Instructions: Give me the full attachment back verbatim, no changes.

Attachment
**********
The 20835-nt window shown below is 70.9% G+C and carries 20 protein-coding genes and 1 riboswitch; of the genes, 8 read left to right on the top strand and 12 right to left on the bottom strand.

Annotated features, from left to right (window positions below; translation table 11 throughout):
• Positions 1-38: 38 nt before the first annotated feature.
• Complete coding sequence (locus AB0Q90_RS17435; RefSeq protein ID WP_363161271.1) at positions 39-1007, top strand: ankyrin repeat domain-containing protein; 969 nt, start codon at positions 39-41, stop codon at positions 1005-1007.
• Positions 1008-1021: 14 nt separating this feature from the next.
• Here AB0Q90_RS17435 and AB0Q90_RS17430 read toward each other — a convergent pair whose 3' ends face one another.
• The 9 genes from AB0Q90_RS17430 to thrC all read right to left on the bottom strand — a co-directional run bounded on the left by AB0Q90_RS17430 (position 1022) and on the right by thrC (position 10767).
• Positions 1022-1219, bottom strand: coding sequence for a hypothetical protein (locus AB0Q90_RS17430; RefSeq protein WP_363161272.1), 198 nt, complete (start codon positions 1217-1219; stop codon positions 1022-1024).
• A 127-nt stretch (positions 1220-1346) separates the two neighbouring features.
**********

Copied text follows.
The 20835-nt window shown below is 70.9% G+C and carries 20 protein-coding genes and 1 riboswitch; of the genes, 8 read left to right on the top strand and 12 right to left on the bottom strand.

Annotated features, from left to right (window positions below; translation table 11 throughout):
• Positions 1-38: 38 nt before the first annotated feature.
• Complete coding sequence (locus AB0Q90_RS17435; RefSeq protein ID WP_363161271.1) at positions 39-1007, top strand: ankyrin repeat domain-containing protein; 969 nt, start codon at positions 39-41, stop codon at positions 1005-1007.
• Positions 1008-1021: 14 nt separating this feature from the next.
• Here AB0Q90_RS17435 and AB0Q90_RS17430 read toward each other — a convergent pair whose 3' ends face one another.
• The 9 genes from AB0Q90_RS17430 to thrC all read right to left on the bottom strand — a co-directional run bounded on the left by AB0Q90_RS17430 (position 1022) and on the right by thrC (position 10767).
• Positions 1022-1219, bottom strand: coding sequence for a hypothetical protein (locus AB0Q90_RS17430; RefSeq protein WP_363161272.1), 198 nt, complete (start codon positions 1217-1219; stop codon positions 1022-1024).
• A 127-nt stretch (positions 1220-1346) separates the two neighbouring features.